Bonamo (1988), Borucki (1996), Prunescu (1996), Shultz and Regier (1997), Edgecombe et al. (1999), Giribet et al. (1999), Kraus (2001), and Regier and Shultz (2001b). Fossils centipedes are among the earliest terrestrial arthropods known (Jeram et al., 1990; Shear et al., 1998) (e.g., Figure 3.24).

Symphyla are small centipede-like animals with 15-22 segments, 12 pairs of legs, and, like the centipedes, long antennae (Figure 3.25).

Development, like the Pauropoda (below) is anamorphic; juveniles hatch with 6-7 pairs of legs and progressively add appendages until the full compliment is achieved. Defining traits for symphylans include the unpaired genital opening near the anterior end of the trunk, loss of eyes, a pair of spiracles on the sides of the head, second maxillae fused to form a labium-like structure (analogous to the labium of Hexapoda), spermatheca formed as pockets positioned in the mouth, and terminal spinnerets. They occur in moist soil, in decaying wood, in moss, and under stones, and species are herbivorous. Only two fossil records are known for the Symphyla: one in Baltic amber (Bachofen-Echt, 1949) and one in Dominican amber.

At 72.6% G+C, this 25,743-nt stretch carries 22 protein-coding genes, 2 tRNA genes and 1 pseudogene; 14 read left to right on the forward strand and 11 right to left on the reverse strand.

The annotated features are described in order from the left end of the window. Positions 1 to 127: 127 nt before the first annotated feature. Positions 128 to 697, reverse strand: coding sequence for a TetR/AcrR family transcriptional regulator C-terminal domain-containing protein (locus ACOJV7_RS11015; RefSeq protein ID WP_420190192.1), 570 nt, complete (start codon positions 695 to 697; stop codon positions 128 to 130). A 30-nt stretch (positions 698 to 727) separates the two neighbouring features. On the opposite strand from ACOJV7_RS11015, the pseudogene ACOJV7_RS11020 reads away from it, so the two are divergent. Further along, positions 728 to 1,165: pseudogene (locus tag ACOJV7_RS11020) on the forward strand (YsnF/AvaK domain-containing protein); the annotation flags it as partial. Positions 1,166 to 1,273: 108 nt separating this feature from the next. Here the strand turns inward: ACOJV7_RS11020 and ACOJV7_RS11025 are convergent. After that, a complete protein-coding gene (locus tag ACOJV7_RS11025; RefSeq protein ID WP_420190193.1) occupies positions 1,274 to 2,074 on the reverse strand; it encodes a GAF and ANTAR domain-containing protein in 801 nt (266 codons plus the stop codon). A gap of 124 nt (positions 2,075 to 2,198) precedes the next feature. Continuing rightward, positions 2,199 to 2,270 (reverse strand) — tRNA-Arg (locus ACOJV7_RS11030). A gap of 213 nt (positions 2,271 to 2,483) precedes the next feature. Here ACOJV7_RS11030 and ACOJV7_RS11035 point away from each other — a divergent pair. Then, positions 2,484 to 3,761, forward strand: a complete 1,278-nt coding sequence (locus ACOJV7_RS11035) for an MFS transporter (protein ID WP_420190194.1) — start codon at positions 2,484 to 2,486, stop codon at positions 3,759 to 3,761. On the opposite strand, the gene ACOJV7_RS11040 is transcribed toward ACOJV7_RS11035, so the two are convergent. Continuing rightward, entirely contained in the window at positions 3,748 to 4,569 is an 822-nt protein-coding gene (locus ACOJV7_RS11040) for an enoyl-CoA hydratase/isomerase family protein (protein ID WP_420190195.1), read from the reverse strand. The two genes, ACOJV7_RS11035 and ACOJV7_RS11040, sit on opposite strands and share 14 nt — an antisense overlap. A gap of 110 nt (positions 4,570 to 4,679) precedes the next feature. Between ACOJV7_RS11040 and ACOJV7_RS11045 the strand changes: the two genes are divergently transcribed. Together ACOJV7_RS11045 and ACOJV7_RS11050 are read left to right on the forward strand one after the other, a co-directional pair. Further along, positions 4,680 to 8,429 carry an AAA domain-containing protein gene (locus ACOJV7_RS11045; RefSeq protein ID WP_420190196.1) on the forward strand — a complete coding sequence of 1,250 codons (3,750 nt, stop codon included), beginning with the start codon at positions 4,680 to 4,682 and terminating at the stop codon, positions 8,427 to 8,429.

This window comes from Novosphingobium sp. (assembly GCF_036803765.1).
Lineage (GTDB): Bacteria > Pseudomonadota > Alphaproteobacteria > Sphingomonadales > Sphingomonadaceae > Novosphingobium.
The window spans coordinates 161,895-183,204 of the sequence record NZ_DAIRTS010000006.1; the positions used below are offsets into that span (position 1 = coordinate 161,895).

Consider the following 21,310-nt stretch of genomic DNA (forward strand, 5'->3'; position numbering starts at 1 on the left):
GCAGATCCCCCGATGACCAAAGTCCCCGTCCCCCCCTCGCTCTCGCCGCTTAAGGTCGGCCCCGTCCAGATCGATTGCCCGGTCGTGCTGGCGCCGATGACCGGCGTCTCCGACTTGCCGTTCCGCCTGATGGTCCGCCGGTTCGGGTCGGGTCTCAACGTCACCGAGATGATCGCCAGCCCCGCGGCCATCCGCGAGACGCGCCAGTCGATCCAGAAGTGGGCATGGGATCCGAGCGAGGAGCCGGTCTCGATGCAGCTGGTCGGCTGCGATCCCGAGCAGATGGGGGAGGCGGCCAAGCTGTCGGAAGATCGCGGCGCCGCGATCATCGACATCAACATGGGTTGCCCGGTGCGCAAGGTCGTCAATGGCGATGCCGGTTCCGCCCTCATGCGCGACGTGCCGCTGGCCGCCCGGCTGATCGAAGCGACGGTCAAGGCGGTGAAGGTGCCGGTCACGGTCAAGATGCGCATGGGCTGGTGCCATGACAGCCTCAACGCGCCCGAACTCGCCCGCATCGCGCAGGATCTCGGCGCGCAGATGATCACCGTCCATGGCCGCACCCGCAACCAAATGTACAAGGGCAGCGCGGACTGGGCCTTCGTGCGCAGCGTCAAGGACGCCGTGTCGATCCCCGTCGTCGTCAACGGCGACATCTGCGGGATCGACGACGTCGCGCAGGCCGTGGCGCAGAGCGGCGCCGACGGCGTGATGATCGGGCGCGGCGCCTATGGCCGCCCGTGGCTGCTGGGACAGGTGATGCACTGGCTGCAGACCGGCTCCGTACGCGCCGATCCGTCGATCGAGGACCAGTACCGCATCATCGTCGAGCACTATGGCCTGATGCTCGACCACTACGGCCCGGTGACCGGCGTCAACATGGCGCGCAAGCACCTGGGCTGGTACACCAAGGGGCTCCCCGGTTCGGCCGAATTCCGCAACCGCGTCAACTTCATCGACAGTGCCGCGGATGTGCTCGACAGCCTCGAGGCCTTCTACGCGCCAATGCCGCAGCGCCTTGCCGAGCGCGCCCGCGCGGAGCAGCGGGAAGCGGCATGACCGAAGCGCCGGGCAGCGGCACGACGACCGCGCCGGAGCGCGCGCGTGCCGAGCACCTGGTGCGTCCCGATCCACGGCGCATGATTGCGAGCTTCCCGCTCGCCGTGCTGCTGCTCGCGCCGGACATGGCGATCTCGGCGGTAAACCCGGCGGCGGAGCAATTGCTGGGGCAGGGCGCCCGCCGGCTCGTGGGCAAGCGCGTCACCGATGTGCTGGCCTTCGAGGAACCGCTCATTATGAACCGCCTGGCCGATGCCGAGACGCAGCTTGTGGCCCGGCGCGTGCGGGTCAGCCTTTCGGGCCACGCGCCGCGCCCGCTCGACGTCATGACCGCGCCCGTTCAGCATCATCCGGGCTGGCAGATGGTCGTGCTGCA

The Pauropoda are minute, infrequently encountered myriapods living in moist leaf litter, in the soil, or under stones or bark (Figure 3.26). There are approximately 500 species principally occurring in tropical or warm temperate regions. Juveniles begin their life as hexapods (only three pairs of legs) but add pairs as they mature, ultimately reaching a total of nine pairs on the anterior trunk segments. The heads of pauropods tend to be relatively small, possessing characteristically branched antennae, and they lack eyes. The posterior head segment lacks appendages and is separated from the remainder to form a circular collar (collum), similar

3.23. Phylogeny of Mandibulata, indicating relationships among the major lineages of Atelocerata.
3.24. Fragments of a mid-Devonian centipede from New York. Arthropods are the earliest known land animals. AMNH 411-7-AR97; length 1.5 mm; from Shear and Bonamo (1988).
3.25. Scanning electron micrograph of a Recent symphylan. Length 2.1 mm.